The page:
If you are an older adult in the LGBTQIA community, it is important that you understand how Medicare works. Medicare is a national health insurance program that people who are ages 65 and older and who receive Social Security can use to help to pay for their medical care. The professionals at Elder Care Direction can help you to understand Medicare and the rights that you might have.
How Medicare works
Medicare pays for medical services that are necessary such as doctor visits, surgeries, lab tests, and supplies. It has four parts, including the following:
- Part A – Hospital insurance, including hospital care, rehabilitation facilities, hospice, skilled nursing, and home health services
- Part B – Medical insurance to pay for medically necessary services and preventive care
- Part C – Private plans to supplement parts A and B
- Part D – Prescription drug coverage
Most people who are ages 65 or older are entitled to receive Medicare Parts A and B if they receive Railroad Retirement benefits or Social Security benefits and have worked for a long enough period of time to be insured for Medicare. They can also receive it if they are entitled to spousal benefits from their spouse’s work record, and the spouse is at least age 62. To receive Medicare parts C and D, you must be receiving parts A and B.
The LGBTQIA community and Medicare
Since Medicare was designed to provide care for retired workers, you must participate in the workforce to receive it. This can pose a problem for members of the LGBTQIA community because they are marginalized and may have trouble securing continuous employment in the traditional workforce. Other problems can also exist for transgendered people such as getting identity documents that are gender-appropriate.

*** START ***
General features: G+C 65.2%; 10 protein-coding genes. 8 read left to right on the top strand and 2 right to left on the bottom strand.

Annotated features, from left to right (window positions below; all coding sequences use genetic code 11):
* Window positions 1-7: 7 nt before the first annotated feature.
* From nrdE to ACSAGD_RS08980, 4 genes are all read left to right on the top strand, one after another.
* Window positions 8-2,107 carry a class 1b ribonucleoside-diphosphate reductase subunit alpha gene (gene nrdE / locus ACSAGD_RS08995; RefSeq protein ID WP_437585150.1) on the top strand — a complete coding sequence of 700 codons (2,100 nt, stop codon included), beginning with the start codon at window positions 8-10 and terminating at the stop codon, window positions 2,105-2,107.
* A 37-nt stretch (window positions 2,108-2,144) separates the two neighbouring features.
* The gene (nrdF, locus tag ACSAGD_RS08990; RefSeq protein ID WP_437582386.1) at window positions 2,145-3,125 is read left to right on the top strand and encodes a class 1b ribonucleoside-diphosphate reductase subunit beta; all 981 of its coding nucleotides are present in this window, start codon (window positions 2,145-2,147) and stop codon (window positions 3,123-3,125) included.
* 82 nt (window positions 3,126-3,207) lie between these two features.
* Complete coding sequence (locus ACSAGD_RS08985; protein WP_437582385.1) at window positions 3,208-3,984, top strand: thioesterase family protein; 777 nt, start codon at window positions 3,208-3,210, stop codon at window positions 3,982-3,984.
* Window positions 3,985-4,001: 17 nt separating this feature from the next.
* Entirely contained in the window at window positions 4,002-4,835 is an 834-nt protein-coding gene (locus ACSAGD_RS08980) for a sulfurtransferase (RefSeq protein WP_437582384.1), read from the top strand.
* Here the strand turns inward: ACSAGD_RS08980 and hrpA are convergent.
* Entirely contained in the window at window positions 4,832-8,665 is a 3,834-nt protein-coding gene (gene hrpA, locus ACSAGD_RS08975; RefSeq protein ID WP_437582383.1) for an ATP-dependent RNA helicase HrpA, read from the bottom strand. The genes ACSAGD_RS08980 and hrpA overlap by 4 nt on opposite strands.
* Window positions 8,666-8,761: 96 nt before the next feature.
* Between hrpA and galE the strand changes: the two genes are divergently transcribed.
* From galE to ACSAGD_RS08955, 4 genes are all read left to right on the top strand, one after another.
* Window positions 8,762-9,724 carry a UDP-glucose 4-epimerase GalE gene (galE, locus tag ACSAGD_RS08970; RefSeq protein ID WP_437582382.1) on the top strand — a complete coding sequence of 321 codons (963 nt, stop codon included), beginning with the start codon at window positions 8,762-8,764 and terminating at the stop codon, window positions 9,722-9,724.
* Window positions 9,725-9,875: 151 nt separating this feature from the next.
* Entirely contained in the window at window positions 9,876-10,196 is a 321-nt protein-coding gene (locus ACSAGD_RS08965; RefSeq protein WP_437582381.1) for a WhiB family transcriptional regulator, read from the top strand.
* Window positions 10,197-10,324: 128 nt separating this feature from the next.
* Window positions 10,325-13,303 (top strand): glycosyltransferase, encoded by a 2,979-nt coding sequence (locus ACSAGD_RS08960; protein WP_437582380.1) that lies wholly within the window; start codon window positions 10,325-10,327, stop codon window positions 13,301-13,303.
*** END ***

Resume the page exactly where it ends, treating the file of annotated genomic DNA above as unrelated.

It is possible for you to pay a premium to purchase Part A. People who have worked between 7.5 and 10 years can pay a premium of $254 per month for Medicare Part A. The premium is higher for those who have worked for fewer than 7.5 years.
Legal relationship status and eligibility
The partners of LGBTQIA workers who are in the workforce may still face difficulties with eligibility for Medicare. Most people are able to get Medicare based on their own work records or those of their spouses. Disabled children and spouses who are younger than 65 may be able to get Medicare after they have completed a 24-month qualifying period. This means that your marital status may affect your partner’s eligibility to receive Medicare.
Following the Supreme Court’s 2015 decision that struck down state bans on same-sex marriages, same-sex couples have been allowed to marry. However, only same-sex couples who are legally married are able to gain Medicare based on their spouses’ records.
Enrolling in Medicare
The ability to enroll in Medicare is important for older adults, including members of the LGBTQIA community. If you have questions about your eligibility, the professionals at Elder Care Direction can provide you with some guidance. Contact us today by filling out our online contact form so that you can learn more about your eligibility for Medicare.